On went my old ballerina outfit, then my Mom's high heels, my Kimono, my fancy long dresses from family weddings. Darling. Just like her mama did.
Lesson seven: Forget cooking at Nana's.
Sat at sushi bar watching the chefs, eating healthy seaweed salad and Japanese food. Breakfast out, Snackin' Sarah came along, didn't need a high chair now. Bigger, like Morgan, not even a booster. Play dough- perfect eater. Mama love through a generation of Barbies, but this doll cracks me up.
After dinner, we put on the movie "Sing". Of course, exhausted I immediately fell asleep, cuddled up on the couch. About an hour past bedtime Morgan woke me saying "Nana I want to go to bed". LOL.
And finally, bedtime.
Up in our loft, adjusted the various lights and pillows, read Good-night Moon, Love You Forever (tears of course) and snuggled with my little peanut.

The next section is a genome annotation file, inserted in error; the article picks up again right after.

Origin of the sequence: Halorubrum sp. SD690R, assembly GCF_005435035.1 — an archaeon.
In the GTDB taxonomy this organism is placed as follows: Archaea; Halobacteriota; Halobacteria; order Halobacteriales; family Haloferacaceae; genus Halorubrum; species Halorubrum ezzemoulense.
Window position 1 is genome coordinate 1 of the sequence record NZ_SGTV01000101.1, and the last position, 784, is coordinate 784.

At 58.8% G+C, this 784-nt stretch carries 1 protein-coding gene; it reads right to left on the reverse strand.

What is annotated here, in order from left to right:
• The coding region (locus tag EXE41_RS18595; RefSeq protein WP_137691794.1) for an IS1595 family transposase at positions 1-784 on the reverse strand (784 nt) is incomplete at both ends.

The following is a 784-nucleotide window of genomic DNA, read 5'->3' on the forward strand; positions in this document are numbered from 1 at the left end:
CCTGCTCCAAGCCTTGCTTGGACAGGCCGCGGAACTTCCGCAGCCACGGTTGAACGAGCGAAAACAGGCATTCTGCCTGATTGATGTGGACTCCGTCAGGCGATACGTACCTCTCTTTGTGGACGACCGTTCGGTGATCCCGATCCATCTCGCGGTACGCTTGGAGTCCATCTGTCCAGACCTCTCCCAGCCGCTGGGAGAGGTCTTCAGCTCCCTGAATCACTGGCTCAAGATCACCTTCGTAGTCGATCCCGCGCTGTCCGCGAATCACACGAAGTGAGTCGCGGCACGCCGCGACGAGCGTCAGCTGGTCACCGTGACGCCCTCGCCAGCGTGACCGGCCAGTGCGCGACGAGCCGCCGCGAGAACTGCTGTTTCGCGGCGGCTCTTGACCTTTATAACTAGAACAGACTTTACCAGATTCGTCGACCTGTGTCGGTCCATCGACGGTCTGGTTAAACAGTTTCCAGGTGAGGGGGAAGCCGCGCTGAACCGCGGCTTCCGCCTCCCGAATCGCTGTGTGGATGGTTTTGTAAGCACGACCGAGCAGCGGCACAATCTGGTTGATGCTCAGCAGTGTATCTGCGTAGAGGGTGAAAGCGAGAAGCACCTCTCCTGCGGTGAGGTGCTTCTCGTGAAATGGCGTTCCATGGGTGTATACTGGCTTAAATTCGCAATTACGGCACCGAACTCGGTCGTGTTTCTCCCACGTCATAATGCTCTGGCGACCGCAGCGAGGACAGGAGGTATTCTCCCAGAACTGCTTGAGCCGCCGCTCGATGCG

With those little fingers grasping my hand, I finally heard the comforting breathing, sounding just like her mama did when she was little, but getting bigger so fast. And she slept.
Children are our legacy on angels' wings. Morgan can't wait for our next sleep-over. She's coming this next weekend.
Now we'll know how to pack. Now we'll know not to plan. Now we'll know to let Morgan do her thing, with structure, of course. I am planning a trip to the new nearby bead store. I'd like to do some bead stringing there and maybe a project here. But I'll have to let you know, after all, Morgan has her own ideas.
In this time of uncertainties we live in, let us all share the joy of our children of all ages, finding peace, relaxation, freedom from worry, spending our time loving one another and serving others.
It all starts with that leap of faith.
Leaving footprints on your reading hearts, Rita